Infertility stories in pop culture, especially when done well, became one of the easiest ways to trigger my grief. A couple of the entries on this list made me cry violent, irrepressible tears. But there’s also some comfort to be found in knowing that other people can identify with how you’re feeling; that’s a benefit to being a member of the club. I don’t know how many of these stories represented the real lives of their creators, but I thank them for making me feel seen.
- “Symphony of Illumination” – How I Met Your Mother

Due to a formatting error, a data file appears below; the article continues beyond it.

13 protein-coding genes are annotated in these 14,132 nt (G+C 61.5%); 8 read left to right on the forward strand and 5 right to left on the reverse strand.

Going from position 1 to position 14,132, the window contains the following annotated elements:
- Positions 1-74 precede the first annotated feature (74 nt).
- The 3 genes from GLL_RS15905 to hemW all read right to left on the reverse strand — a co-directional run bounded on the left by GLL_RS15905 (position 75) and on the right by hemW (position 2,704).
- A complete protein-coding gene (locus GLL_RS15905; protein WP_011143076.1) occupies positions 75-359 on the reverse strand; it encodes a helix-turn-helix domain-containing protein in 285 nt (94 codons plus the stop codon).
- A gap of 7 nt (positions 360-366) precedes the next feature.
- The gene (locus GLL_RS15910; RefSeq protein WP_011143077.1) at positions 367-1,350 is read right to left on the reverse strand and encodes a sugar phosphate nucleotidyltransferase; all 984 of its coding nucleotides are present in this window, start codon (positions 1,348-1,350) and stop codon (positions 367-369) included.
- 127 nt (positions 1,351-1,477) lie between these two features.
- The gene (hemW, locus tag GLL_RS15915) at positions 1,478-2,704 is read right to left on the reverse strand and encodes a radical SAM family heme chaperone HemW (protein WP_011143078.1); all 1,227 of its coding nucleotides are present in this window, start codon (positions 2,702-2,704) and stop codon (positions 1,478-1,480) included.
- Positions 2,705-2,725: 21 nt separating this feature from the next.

From the beginning of the series, Robin is pretty adamant that she doesn’t want kids. When her period is late, she takes a pregnancy test and it’s positive (Barney would have been the dad); however, a follow-up visit to the doctor reveals that not only is she not pregnant, but she’ll never be able to get pregnant. Watching Robin run through the gamut of complicated emotions (about a year after my hysterectomy) was gut-wrenching for me; I was wholly unprepared for it, which made it even worse. Stoic-to-a-fault Robin decides not to share the news with her friends, but Ted knows something is wrong and, since Ted never does anything halfway, he attempts to cheer Robin up with a Christmas light show set to AC/DC’s “Highway to Hell”. Does it work? Results are mixed. Robin is baffled by how upset she is to lose something she thought she never wanted, but she appreciates Ted’s gesture. By the time Robin says “If you want to know the truth of it, I’m glad you guys aren’t real” to the kids she’s been narrating her story to, I’m sobbing uncontrollably. Cobie Smulders’ performance in this standout episode is exceptional, and it breaks my heart every time.